NEW YORK -- Iranian Foreign Minister Manuchehr Mottaki has announced that Tehran will allow the mothers of three American hikers arrested on the Iran-Iraq border in July to visit them in prison.
Iran has accused Shane Bauer, Sarah Shourd, and Josh Fattal of illegal border crossing, espionage, and links to U.S. intelligence. Their families and the U.S. government have denied the spying accusations and repeatedly called for their release.
Speaking on state television on May 10, Mottaki said the decision has been made on "humanitarian" grounds.
An undated photo of Shane Bauer (left) and Sarah Shourd
Reports said Tehran had already instructed its UN mission in New York to issue visas to Cindy Hickey, Laura Fattal, and Nora Shroud, the mothers of the three hikers. Because the United States and Iran do not have diplomatic relations, Iran's mission to the United Nations is authorized in special cases to issue travel visas.
This is not the first time that it has been rumored that the hikers' mothers will be allowed to visit their loved ones. But it is the first time that the news is coming directly from Tehran through official channels.
Cindy Hickey, mother of Shane Bauer, told RFE/RL that the women are hopeful but are still awaiting official confirmation.
"We've only heard this via media. We haven't had an official confirmation that our visas have been processed," she said. "So until we hear from the [Iran] interest section that we can pick up our visas, we're kind of apprehensive because we've heard this before.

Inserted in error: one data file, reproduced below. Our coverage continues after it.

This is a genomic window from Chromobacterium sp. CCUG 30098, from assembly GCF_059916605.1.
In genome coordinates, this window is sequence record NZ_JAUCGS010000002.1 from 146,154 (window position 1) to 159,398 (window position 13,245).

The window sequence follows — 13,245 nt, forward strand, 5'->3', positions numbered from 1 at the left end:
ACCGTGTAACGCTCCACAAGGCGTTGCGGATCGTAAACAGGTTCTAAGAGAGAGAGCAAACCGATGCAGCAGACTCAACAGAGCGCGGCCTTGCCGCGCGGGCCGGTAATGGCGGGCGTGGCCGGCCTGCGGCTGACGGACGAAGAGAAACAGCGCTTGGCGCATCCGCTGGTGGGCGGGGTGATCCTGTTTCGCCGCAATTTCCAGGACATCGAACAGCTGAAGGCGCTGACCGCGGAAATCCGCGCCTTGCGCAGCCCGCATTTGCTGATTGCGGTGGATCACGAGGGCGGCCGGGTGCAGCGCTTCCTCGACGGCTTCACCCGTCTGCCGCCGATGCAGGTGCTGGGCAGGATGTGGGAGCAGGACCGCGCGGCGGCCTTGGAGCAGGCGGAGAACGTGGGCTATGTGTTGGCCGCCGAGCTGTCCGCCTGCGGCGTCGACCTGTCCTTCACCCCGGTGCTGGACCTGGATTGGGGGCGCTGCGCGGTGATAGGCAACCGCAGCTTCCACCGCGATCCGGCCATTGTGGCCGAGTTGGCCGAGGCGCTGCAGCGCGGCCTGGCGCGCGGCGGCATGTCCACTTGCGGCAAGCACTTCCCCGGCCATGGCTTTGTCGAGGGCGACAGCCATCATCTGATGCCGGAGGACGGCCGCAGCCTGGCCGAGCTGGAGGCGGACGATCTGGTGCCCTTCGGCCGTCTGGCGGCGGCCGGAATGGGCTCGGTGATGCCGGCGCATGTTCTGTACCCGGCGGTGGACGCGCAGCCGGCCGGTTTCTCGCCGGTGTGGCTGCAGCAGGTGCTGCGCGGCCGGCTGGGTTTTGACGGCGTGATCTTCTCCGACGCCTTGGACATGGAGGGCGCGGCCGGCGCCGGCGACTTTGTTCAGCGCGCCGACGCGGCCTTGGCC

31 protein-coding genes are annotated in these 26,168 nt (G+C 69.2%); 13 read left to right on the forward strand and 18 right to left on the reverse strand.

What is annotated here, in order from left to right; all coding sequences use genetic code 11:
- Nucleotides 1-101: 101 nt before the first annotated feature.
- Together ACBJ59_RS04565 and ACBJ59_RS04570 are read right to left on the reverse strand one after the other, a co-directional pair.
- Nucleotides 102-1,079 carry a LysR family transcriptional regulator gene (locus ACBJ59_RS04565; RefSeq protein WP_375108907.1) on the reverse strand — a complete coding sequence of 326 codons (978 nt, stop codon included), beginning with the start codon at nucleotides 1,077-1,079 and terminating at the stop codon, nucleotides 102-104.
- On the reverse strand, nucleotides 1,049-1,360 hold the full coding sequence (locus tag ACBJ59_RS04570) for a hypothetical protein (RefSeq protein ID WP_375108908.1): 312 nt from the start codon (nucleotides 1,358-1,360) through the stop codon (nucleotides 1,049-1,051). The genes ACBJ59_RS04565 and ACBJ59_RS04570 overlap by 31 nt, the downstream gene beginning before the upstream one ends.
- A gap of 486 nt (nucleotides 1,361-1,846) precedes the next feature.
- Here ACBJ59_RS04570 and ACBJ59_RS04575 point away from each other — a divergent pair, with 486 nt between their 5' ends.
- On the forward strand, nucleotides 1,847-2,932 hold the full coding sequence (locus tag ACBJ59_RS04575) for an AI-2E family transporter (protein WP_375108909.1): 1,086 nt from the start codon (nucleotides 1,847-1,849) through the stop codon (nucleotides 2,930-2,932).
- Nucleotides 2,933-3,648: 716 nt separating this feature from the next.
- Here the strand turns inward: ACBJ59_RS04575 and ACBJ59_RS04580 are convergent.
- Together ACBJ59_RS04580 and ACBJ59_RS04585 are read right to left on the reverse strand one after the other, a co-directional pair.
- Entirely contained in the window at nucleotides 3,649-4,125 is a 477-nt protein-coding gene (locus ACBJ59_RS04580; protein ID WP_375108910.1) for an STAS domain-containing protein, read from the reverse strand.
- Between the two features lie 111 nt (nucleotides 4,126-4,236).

"We've been told that our visas have been granted for the past several weeks. However, today [May 10] is the first day that we see that it's coming out of Tehran's press...So that gives us more hope that the Iranian officials are releasing this news to the press on their own. But until, again, we know for sure and we have the visas in our hands, we're kind of optimistic, but cautiously optimistic."
Today, well after Hickey's comments, Foreign Ministry spokesman Ramin Mehmanparast told reporters the visas "have been issued."
The date for the visit has not yet been set, and there are few details about how much time and under what conditions the mothers will be allowed to meet with their children.
The U.S. State Department has repeatedly called for the release of the hikers. It is thought Iran might be keeping the three as a bargaining chip in the deepening row with the West over Tehran's nuclear program.
The families of the three graduates of the University of California at Berkeley say they were hiking in the scenic Kurdistan region of northern Iraq and that if they did cross the border with Iran they did so unintentionally.
At an official dinner on May 6 at Iran's UN mission, the U.S. representative at the dinner -- Deputy UN Ambassador Alejandro Wolff -- gave Iranian Foreign Minister Mottaki a letter from the three mothers appealing for the release of the hikers.
Cindy Hickey says that they have had their travel bags ready for several weeks now, only to be told several times that their visas had not been approved. But this time, she says, it feels different.